Bruton’s tyrosine kinases (BTK) are involved in the B-cell receptor signaling pathway modulating the survival of both normal and malignant B cells. Covalent BTK inhibitors, such as first generation ibrutinib, and second-generation agents acalabrutinib and zanubrutinib, irreversibly inhibit the BTK enzymes, leading to an antiproliferative effect.5 However, though the members of this class could control the progression of disease, they cannot eradicateit.
Common toxicities from BTK inhibitors include gastrointestinal adverse effects (AEs), such as nausea, vomiting, and diarrhea, though some patients report constipation and appetite suppression. Many patients report fatigue, arthralgias or myalgias, and headaches.6
More serious AEs include worsening or new onset hypertension, atrial fibrillation, and increased risk of bleeding due to inhibition of platelet aggregation. Although major bleeding is uncommon, this may be compounded by concurrent use of anticoagulants, which is relatively common in patients with CLL or SLL.
Neutropenia is also known to occur in patients taking BTK inhibitors, therefore monitoring of ANC is imperative in this population. Opportunistic infections, such as invasive aspergillosis and pneumocystis jirovecii, among others are not common but have been reported.7
The first-generation agent ibrutinib is very potent against BTK, but also has greater off-target affinity for other kinases, leading to toxicities, including increased rates of bleeding and arrhythmia. Second-generation BTK inhibitors are more selective for BTK and, therefore, better tolerated by patients.
Until recently, the only second generation BTK inhibitor approved by the FDA for CLL and SLL was acalabrutinib. On January 19, 2023, the FDA approved zanubrutinib as another option for patients with CLL and SLL.8
This was based on the result of the SEQUOIA trial, which was a large, open-label, multicenter, phase 3 study that compared zanubrutinib to bendamustine and rituximab, with the primary endpoint being progression-free survival.9 SEQUOIA supported the use of zanubrutinib as a treatment option based on the improved progression-free survival (PFS) versus bendamustine-rituximab; however, it is worth noting that bleeding events, atrial fibrillation, and neutropenia were more common in the zanubrutinib group.10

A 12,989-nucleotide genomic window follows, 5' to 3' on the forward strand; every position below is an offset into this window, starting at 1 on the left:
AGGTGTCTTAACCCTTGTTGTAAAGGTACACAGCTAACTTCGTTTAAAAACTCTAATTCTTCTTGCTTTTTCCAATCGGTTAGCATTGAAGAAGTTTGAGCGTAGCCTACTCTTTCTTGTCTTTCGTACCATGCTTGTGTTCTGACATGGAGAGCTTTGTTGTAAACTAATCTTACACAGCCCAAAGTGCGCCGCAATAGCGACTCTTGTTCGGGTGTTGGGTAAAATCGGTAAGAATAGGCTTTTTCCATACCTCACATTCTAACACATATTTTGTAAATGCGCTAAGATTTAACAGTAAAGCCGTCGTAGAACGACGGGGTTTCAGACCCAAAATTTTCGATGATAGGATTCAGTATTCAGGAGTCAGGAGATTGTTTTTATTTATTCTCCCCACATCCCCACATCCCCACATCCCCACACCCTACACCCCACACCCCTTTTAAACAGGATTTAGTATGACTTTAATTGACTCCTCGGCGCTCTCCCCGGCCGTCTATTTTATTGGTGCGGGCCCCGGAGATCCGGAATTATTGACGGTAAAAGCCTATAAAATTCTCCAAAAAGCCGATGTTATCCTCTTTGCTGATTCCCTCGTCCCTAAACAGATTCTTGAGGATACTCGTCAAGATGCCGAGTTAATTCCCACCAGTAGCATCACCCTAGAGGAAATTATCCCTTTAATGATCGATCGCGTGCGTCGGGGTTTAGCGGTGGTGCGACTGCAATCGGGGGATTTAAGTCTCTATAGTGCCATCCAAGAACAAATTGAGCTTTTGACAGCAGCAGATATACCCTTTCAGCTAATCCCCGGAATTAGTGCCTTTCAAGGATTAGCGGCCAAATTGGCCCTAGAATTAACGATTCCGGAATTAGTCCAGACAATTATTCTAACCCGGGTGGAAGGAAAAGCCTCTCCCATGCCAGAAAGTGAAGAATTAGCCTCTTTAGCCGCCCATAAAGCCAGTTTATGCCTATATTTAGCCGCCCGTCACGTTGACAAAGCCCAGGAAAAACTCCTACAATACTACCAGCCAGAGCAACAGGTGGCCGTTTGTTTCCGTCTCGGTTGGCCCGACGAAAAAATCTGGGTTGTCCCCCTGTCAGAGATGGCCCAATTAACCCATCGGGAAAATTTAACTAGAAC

Other recent studies have also supported the use of zanubrutinib in CLL and SLL. The ALPINE trial was a large, international, multicentered study that compared zanubrutinib to ibrutinib with a primary endpoint being the investigator assessed overall response in the setting of relapsed or refractory CLL or SLL. Secondary endpoints for this trial included PFS and the incidence of AEs, such as atrial fibrillation or flutter.11
ALPINE suggested zanubrutinib had better efficacy than ibrutinib in this specific setting. The results showed improved PFS and overall response in the zanubrutinib group; however, this did not correlate with improved overall survival.12
It is worth noting, that the zanubrutinib group had lower rates of discontinuation versus the ibrutinib group and there were also fewer cardiac events and deaths in patients taking zanubrutinib.13 Therefore, zanubrutinib may have similar or even superior efficacy compared to older BTK inhibitors as well as potentially better safety and patient tolerability.
In the case of BG, there are a variety of agents that are approved for CLL other than acalabrutinib, such as ibrutinib, zanubrutinib, ventoclax with obinutuzumab, and infusion-based regimens. Because BG tolerated acalabrutinib capsules well and was without disease progression, the oncologist preferred to keep her patient on a second-generation BTK inhibitor. Because zanabrutinib is the only other second-generation BTK inhibitor approved by the FDA, with a favorable AE profile compared to the first-generation agent—the pharmacist recommends it as a substitute.
It has now been months since BG was transitioned to zanubrutinib and she continues to tolerate the new medication without any complaints of AEs. Her follow up appointments with her oncologist show no evidence of disease progression and she continues this regimen.
About the Authors
Drew Gazetos, PharmD, is a specialty clinical pharmacist working in oncology at the Outpatient Pharmacy Services (OPS) within the Yale New Haven Health System.
Bisni Narayanan, PharmD, MS, is the pharmacy supervisor at OPS. OPS is a specialty pharmacy integrated within the Yale New Haven Health System.